Now that the mood of softly simmering memorabilia and glaring glints is firmly in place, Maradona ‘86 sees the world-famous goooooo(a)l injected into a arpeggiated antrum of dubiously pastel-colored shrapnel keys whose arhythmic hiccups and burst schemes add fuego and elbowing cataracts to the soundscape. In lieu of triumphant ecstasy, a misty monoterpene is presented, strangely hued in twilight, with no definite mood to be pinpointed. The case of Super Nimbus is clear though: the penultimate saprotroph succumbs to analog glowworm cenobitism complete with a high-chroma circumambience of mellowly ogival synth afterglows. At the end, futuristic rain pad magentotails round off the telomeric accretion before Dawn Of The Final Day kisses the listener good-bye with cherubic roof garden ergosphere overlooking the lanthanum-colored troposphere. The electric piano is consequentially gelid, the adjacent icicles and hollow wind chimes augment the sensorial apprehension of being encapsulated in a rhenium-based tower high above the megacity. A volatile-fragile endpoint.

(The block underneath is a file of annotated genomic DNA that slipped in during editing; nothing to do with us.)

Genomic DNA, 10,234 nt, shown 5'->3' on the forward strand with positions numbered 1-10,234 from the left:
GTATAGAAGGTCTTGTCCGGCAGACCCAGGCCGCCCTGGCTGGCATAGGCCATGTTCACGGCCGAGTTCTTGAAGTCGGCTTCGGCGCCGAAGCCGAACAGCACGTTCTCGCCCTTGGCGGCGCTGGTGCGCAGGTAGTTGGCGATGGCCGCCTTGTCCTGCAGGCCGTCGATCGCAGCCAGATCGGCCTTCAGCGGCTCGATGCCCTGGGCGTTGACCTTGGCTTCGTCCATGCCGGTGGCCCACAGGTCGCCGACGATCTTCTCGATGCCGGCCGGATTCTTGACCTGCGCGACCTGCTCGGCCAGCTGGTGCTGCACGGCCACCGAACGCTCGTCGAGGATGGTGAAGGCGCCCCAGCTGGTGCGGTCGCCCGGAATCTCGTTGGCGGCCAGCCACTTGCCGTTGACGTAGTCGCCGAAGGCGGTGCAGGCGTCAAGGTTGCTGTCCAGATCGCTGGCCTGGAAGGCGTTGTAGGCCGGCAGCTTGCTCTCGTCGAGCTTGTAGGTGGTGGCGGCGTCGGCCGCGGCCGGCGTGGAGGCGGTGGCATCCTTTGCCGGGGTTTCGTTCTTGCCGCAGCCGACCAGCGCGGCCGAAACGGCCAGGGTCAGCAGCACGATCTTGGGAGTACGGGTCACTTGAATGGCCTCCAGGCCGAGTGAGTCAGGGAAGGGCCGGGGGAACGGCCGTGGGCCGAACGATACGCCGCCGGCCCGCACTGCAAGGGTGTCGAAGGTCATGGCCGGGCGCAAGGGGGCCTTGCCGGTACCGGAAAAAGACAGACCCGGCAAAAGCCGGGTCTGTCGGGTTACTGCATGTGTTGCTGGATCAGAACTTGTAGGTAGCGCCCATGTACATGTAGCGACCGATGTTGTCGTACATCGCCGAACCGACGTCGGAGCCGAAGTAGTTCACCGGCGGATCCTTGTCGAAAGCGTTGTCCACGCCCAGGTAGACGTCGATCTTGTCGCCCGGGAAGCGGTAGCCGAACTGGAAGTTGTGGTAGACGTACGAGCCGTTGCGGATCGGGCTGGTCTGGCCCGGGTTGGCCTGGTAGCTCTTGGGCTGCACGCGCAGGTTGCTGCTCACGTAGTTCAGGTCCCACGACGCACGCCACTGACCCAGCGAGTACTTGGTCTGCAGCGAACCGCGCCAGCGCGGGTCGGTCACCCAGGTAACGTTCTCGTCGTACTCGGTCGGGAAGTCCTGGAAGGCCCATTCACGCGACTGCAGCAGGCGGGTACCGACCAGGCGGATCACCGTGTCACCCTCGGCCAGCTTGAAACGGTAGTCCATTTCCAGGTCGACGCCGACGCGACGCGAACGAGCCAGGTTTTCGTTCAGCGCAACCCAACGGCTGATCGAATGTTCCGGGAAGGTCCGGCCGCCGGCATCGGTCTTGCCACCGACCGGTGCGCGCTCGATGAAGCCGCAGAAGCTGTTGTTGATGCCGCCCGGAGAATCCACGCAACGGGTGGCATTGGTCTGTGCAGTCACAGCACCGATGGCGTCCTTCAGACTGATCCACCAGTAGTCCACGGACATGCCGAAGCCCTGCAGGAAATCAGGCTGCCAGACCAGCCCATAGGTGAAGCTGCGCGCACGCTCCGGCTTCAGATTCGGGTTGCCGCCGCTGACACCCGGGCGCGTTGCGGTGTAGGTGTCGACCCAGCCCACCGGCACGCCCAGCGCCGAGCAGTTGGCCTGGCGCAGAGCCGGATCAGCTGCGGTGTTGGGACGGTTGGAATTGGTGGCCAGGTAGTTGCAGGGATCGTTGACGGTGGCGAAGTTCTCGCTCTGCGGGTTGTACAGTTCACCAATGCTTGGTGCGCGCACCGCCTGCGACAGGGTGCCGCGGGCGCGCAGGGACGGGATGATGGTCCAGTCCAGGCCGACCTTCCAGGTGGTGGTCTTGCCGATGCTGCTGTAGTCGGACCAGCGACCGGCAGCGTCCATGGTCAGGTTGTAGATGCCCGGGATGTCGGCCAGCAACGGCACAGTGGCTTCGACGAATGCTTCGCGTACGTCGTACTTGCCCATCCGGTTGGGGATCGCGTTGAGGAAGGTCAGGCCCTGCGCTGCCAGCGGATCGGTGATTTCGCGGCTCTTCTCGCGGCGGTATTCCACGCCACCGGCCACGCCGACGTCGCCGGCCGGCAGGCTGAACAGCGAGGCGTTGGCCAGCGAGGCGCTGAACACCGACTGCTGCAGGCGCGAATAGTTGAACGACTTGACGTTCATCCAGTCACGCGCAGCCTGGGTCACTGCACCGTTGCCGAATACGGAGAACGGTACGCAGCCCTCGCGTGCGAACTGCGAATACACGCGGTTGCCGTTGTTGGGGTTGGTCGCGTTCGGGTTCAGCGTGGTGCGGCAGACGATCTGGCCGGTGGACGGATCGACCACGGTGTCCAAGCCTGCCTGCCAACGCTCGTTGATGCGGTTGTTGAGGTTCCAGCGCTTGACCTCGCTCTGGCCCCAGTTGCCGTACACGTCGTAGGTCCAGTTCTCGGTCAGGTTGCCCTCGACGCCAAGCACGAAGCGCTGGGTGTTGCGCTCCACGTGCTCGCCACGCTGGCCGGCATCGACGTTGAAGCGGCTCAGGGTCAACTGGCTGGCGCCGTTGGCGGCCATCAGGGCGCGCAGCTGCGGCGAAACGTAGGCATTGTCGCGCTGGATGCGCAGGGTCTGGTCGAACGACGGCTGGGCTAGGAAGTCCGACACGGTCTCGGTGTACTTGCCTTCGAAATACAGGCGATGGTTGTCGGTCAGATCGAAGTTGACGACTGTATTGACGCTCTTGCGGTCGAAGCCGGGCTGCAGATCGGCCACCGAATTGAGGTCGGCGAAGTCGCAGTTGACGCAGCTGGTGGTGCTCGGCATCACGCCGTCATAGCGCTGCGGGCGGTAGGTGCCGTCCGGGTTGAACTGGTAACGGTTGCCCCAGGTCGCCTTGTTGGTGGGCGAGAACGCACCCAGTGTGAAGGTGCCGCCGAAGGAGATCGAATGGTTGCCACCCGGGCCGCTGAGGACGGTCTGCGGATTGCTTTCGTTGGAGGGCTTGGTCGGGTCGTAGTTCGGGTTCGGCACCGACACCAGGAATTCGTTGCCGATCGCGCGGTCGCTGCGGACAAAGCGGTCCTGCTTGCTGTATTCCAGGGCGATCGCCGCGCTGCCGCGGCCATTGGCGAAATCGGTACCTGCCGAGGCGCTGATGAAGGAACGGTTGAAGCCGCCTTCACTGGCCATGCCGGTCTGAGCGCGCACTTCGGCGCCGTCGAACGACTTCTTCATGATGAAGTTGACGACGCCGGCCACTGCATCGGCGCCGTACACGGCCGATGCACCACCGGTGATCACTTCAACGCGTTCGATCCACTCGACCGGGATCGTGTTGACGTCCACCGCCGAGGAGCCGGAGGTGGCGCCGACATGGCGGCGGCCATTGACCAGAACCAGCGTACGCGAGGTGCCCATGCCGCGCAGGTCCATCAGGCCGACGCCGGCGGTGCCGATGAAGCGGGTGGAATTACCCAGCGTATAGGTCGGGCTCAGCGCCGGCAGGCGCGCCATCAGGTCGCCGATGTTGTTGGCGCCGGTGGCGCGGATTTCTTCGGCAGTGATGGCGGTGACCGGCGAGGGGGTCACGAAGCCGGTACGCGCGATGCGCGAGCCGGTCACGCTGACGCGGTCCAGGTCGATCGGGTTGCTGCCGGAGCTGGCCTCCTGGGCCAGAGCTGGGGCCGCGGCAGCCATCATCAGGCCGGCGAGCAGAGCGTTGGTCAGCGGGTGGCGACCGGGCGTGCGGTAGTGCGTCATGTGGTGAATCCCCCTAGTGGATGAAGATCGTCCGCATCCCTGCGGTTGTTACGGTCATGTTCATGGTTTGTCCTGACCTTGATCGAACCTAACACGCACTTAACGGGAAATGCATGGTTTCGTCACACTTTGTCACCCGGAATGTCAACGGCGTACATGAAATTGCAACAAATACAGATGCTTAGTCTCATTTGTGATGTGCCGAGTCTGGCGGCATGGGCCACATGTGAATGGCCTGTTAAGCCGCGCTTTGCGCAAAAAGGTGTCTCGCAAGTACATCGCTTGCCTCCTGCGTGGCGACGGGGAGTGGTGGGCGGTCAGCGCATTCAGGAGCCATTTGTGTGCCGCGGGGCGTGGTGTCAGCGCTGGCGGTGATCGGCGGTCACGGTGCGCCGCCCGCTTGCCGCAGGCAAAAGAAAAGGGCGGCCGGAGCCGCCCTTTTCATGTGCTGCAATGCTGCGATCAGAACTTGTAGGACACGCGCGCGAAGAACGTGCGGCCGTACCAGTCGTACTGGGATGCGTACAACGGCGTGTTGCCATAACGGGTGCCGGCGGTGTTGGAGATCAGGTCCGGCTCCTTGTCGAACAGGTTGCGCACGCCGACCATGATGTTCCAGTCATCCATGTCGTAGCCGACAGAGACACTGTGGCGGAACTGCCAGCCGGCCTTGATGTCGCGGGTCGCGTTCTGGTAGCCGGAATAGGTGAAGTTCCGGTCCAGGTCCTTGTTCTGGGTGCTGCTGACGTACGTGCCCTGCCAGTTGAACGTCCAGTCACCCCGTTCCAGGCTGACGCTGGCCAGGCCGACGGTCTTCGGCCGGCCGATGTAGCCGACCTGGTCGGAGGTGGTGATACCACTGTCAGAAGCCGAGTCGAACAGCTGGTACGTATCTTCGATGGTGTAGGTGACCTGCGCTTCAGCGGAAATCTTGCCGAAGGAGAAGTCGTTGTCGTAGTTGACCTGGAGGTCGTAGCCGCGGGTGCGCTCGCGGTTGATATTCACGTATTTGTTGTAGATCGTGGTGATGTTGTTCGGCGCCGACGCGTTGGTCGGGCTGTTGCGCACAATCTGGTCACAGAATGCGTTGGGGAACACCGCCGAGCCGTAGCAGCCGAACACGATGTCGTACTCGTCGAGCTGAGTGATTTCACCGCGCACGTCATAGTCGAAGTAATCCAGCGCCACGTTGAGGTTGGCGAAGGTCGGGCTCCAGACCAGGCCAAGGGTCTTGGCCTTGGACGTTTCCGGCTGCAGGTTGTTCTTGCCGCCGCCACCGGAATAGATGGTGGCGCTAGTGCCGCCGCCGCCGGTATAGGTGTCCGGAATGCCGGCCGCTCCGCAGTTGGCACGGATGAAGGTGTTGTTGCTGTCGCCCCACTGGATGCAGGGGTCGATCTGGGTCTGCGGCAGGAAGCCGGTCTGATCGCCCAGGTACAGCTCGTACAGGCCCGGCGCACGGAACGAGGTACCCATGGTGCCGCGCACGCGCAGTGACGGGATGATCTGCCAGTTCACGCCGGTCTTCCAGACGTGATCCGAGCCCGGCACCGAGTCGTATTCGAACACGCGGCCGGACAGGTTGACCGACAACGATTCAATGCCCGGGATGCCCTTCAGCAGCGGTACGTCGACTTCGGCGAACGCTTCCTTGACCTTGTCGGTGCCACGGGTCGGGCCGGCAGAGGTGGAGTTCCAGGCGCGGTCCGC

If the reciprocation between front artwork, track titles and soundscapes is taken into account, it turns out that Perla Blue hasn’t considered the full potential of a TV-focused artifact in general and a telenovela-centered album in particular. Chances are that the listener can be glad about this though! Ooze and schmaltz, kitsch and tackiness are of course deeply engrained in this here EP, but it turns out that テレノベラ only reserves room for these doubtful sentiments in the spoken word samples or yesteryear’s broadcasted events from South America. The patterns, textures and surfaces of the sound waves themselves defy the petrifying notion and are surprisingly upbeat, immediate and immersive.


The immersion layer is even increased later on, but for different reasons and with the aid of a shift: the dualistic mood of テレノベラ is maintained in the first battery of tracks, with the latter half becoming much more soothing and silky, even clandestine. It is here where plasticity and aforementioned immersion are tied to the Ambient factor, whereas on the first three tracks, apoplectic-histrionic synths clash with wildly adiabatic percussion serpentines. Perla Blue’s dualistic formula of soft haze and blazing synths ultimately prevents the feeble-minded verbiage of the telenovela format. Whether this is a missed chance or the sheet anchor for the cesspool’s potential victim cannot be decided here and now. But the simultaneity and omnipresence of テレノベラ’s antithetical poles make it a multinucleate EP for sure.


Further listening and reading:


Vaporwave Review 111: Perla Blue – テレノベラ (2015). Originally published on Jul. 18, 2015 at